China's yuan fell more than one percent to an 11-year low on Monday as fears of a sharp escalation in the U.S.-China trade war are growing, leading to another currency slump in the Asian region.
As the Chinese currency suddenly crossed the 7-yuan barrier to the dollar for the first time since the global financial crisis in 2008, a level that some market traders see as a key support.
Meanwhile, the yuan rose about 1.4 percent to 7.035 per dollar in offshore markets, while the onshore yuan reached 7.0424 per dollar, noting that this is the first time the Chinese currency to trade at this level since May 2008.
This fall came after the announcement made by the Chinese side to fight back against the tariffs made by the American side, as the U.S president Donald trump decided to impose a 10 percent tariffs on a Chinese product that worth more than 300 billion dollars as the end for trade truce between the two largest economies in the world.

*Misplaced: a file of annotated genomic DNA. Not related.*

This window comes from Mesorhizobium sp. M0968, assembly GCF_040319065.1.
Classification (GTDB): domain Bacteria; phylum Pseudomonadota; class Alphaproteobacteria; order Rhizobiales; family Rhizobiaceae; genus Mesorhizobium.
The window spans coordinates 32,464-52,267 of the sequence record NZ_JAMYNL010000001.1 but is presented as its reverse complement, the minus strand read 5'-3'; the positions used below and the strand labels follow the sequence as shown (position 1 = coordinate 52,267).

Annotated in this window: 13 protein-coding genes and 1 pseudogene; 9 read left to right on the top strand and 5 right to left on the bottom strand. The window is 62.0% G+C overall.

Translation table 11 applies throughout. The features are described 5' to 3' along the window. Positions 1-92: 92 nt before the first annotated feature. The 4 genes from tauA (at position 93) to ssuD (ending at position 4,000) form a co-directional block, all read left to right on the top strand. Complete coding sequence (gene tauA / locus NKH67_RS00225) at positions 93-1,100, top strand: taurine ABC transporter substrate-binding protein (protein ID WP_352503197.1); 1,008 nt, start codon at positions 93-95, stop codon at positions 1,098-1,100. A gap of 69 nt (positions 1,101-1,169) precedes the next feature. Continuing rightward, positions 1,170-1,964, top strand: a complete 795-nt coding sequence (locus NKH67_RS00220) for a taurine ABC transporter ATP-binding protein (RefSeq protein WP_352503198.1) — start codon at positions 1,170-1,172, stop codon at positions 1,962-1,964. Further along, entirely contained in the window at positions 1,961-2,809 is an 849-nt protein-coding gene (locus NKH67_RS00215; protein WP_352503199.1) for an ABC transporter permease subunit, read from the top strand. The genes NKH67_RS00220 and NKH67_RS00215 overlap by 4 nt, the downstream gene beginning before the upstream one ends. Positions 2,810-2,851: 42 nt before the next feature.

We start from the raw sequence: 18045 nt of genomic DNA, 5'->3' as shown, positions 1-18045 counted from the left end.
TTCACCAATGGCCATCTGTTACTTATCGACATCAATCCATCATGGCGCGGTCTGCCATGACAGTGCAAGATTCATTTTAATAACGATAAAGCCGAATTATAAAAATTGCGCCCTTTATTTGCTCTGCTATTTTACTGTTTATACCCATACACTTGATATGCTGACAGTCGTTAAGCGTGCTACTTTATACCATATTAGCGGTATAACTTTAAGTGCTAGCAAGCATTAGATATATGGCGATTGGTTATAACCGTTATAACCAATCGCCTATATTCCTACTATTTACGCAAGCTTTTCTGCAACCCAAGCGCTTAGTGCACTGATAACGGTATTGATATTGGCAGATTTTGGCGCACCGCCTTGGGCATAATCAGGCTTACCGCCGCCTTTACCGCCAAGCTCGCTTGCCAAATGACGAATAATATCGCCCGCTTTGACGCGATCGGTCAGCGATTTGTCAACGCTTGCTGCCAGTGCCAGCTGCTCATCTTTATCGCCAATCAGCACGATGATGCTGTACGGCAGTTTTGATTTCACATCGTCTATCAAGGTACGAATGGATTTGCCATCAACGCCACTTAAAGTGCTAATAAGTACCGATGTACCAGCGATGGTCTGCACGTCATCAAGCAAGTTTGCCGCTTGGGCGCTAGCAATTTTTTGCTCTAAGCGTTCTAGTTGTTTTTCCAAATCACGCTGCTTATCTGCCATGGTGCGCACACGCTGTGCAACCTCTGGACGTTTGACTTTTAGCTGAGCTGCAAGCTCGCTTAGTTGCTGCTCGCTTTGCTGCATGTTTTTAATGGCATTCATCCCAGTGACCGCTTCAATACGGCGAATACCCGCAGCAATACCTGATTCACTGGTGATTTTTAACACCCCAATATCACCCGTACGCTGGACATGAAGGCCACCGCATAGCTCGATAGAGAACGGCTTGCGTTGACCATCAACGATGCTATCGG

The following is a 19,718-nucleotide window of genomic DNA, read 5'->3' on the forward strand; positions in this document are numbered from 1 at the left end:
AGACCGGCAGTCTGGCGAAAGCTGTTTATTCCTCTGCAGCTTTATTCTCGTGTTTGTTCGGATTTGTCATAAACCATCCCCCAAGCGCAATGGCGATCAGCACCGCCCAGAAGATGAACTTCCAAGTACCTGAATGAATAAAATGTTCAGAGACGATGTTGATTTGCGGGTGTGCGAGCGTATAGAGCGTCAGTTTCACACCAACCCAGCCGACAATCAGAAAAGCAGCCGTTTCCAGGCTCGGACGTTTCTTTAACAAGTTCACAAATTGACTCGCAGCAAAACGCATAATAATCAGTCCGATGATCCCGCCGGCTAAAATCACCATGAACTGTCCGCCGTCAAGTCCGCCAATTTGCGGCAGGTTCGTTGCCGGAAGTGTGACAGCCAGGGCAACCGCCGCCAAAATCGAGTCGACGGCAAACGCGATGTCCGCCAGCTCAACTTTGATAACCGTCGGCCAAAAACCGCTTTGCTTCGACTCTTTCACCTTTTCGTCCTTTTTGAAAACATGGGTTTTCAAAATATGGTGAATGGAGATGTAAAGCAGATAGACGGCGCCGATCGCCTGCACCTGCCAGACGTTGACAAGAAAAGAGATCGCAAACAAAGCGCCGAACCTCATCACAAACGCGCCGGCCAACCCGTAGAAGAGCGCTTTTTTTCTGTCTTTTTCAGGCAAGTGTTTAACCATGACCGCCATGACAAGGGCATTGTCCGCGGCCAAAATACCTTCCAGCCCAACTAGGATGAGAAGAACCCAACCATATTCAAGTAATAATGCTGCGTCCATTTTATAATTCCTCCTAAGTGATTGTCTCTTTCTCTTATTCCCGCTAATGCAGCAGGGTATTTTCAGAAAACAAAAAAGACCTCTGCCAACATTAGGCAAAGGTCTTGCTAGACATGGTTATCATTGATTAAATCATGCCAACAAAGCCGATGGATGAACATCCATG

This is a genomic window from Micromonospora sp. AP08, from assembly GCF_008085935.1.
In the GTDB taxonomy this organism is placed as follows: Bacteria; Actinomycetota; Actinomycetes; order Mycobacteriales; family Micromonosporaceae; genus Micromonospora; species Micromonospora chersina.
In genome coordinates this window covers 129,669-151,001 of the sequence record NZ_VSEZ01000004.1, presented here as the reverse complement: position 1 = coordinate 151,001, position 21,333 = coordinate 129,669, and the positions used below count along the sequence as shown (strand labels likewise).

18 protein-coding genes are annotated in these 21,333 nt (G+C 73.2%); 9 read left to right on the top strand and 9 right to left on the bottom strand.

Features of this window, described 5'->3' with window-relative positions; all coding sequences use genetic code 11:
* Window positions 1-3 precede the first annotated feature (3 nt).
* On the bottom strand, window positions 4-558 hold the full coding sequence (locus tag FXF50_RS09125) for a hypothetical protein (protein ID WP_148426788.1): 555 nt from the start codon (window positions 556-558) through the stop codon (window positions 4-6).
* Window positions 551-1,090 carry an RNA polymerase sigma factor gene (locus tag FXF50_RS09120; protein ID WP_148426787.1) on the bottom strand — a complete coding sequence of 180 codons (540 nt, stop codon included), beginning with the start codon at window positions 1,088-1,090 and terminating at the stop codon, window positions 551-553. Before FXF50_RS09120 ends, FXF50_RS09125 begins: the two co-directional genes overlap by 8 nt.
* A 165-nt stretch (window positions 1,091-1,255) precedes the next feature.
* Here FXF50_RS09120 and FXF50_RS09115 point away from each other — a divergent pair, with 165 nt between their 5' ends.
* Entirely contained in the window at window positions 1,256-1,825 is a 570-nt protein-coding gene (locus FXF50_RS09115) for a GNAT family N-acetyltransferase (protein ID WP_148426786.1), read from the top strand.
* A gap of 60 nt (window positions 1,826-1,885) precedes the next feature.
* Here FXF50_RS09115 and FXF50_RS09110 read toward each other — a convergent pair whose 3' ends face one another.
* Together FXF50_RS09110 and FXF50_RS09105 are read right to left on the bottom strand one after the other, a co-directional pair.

In the same context, other Asian currencies associated to the Chinese currency were affected by this fall. Taiwan dollar fell more than 0.7 percent while the Korean won dropped 1.4 percent against dollar, marking the largest drop since August 2016.
Investors resort to safe havens
The Japanese yen, which is considered a safe haven for the traders, climbed 0.62 percent to 105.92 per dollar after it reached 105.78 earlier in the session.
Another safe haven which is the Swiss franc also rose 0.2 percent to reach 1.0883 against the euro. That is the highest level in two years.
In the meantime, the dollar index, which measures the performance of six major currencies against the dollar, fell 0.25 percent to 97.60 to extend its drop for a third session in a row.
Last week, the Federal Reserve opted to cut
interest rates by 25 basis points, but the dollar did not fall directly after